Esther ForemanEsther Foreman argues that we must provide new funding and support models for the new breed of community networks and activists.

Four years ago, in the summer of 2015, a small group of friends in London decided they wanted to do something to alleviate the worsening situation for refugees in Europe. They started a crowdfunding campaign, with the aim of raising £1000 and filling a van with donations to take across to Calais. Within one week they had raised £56,000 and were soon receiving 7,000 items every day. Help Refugees was born.

Help Refugees is not the only example of citizens creating movements that jostle for space within public philanthropy. We live in an era of rapidly assembled, explosive social movements that are springing up locally and internationally. From Extinction Rebellion to Me Too, technology has enabled everyday citizens to organise outside of traditional ‘third sector’ spaces.

In response, funders are asking themselves how they can help sustain them, while larger charities are asking how they can either support them or build their own. The challenge comes when these institutions attempt to apply traditional paradigms of philanthropy to these new forms of citizen led-power and end up forcing a decentralised social movement to behave like an organisation. The answer lies in understanding and adapting to the golden thread that runs through these new forms of power: collective leadership.

The traditional recipe for helping citizen-led groups scale doesn’t suit these collectively managed, non-hierarchical movements. After all, how does a group with a flat structure, no single figurehead, no bank account and no address accept a grant? How does a network with a loose governance structure pass a Foundation’s charitable test?

This is a trend that will not go away, the sector owes it to these promising new movements to answer these questions. Just imagine if they had the resources they needed?

Ultimately, decentralised movements and their members face the same growing pains as any new enterprise. But they’re taking grants and support designed for charities and social enterprises, not social movements. If they look for sustainability grants from trusts and foundations, they’re being forced to structure their decision making to fit into the charity sector mould, which is counter-cultural for them and frustrating for the foundation, the charity and in some cases, statutory organisations like the NHS.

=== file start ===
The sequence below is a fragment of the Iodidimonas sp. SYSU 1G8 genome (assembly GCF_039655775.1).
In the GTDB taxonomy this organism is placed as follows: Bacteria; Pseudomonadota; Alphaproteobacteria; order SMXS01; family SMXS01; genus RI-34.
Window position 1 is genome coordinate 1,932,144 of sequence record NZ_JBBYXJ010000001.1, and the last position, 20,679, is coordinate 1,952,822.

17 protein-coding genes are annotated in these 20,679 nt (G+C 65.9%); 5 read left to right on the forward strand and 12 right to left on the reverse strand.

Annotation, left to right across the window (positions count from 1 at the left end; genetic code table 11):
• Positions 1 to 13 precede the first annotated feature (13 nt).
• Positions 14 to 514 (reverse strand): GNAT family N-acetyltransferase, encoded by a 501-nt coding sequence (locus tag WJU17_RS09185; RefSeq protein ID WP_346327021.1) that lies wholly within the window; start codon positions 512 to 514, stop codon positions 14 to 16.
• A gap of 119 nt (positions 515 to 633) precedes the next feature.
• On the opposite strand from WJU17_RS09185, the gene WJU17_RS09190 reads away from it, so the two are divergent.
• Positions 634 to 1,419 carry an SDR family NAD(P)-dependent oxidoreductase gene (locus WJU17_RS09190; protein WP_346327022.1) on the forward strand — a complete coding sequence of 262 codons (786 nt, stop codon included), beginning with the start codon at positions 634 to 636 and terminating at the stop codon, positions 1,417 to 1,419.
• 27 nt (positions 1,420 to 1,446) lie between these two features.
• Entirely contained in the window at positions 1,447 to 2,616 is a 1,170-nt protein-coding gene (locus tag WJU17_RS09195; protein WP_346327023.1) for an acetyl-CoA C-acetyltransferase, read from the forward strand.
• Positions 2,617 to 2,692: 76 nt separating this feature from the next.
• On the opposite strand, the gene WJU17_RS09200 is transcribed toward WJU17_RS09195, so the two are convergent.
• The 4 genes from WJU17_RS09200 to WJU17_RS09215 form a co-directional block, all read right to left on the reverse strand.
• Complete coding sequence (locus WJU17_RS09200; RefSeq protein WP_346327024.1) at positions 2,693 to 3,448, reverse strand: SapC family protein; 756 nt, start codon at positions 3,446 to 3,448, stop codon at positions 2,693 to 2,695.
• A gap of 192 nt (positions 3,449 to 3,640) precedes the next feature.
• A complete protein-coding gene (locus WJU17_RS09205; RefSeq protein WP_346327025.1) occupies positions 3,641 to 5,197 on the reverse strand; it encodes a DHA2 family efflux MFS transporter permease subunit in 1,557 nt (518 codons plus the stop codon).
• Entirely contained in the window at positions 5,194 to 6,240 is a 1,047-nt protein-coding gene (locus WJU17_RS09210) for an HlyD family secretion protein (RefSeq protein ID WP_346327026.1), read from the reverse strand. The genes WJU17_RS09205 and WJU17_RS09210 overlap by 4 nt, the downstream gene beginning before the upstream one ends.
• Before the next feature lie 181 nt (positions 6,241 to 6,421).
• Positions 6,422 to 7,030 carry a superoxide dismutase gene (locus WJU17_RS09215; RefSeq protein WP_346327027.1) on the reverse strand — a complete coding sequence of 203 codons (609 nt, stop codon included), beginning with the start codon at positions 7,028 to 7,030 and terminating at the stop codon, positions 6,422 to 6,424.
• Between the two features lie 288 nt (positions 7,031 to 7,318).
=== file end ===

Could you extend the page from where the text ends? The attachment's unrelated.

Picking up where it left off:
In some instances, grants are given to individuals within a group, who then shoulder the risk themselves. Aside from the risk of burnout, it can upset the power dynamic in flat, non-hierarchical collectives. All of a sudden, one person has lots more sway. Groups are rightly wary about becoming too beholden to a funder, reducing their flexibility and independence.

The administrative burdens and uncomfortable shifts in responsibility which can occur with grant giving are best summed up by Will Nicholson, a member of a growing London based Portuguese health movement, the Lambeth Portuguese Wellbeing Partnership (LPWP):

“One of the biggest challenges for us was when we received funding, and suddenly being faced a dynamic that we weren’t used to. How do you make decisions? How do you involve everyone? When you’re entrusted with a large sum of money, it’s all about accountability.”

Thankfully, there are things we can do as a sector to help movements which practise collective leadership. First of all, there are alternative ways for funders to get transparency and accountability from grantees without the need for a board of trustees and regular management accounts reviews. The focus should be on clear and transparent decision making, not necessarily traditional governance structures.

Another approach would be to enable social movements to make the most of the grants they receive but at an arms’ length from their funders’ governance. This could be achieved by placing the grant in a third-party organisation, like us at The Social Change Agency. We have worked with both LPWP and the UK Student Climate Network (UKSCN) in this way through our Nest incubation service.

“Nest has opened up avenues to different people and services that can support us and help us with some different technical aspects of setting up,” said Jake Woodier, Campaigns Officer at UKSCN. “And it has made quite a big difference in the way we’ve been able to operate. It’s taken some of the stress and pressures away from myself as the only staff member.”

Most citizen activists we have spoken to also want new, flexible funding and support which are less about traditional service delivery. They’re often looking for value-in-kind back office help, like accountancy, communication and governance. They also need wellbeing and self care support too. And ring-fencing funding for these ‘non-core’, non-programme-delivery items like wellbeing and self-care makes a massive difference in our experience. Avoiding burnout shouldn’t be an optional extra.

Ultimately though, we must support them in a way which keeps these networks’ collective leadership cultures intact, as it this element which has enabled their impact. So let’s forget the idea of the lone campaigner or the ‘heropreneur’. With the rise of non-hierarchical networks, the sector needs to adapt to the new citizen-led collaborative leadership model.

Photo by Sharon McCutcheon on Unsplash.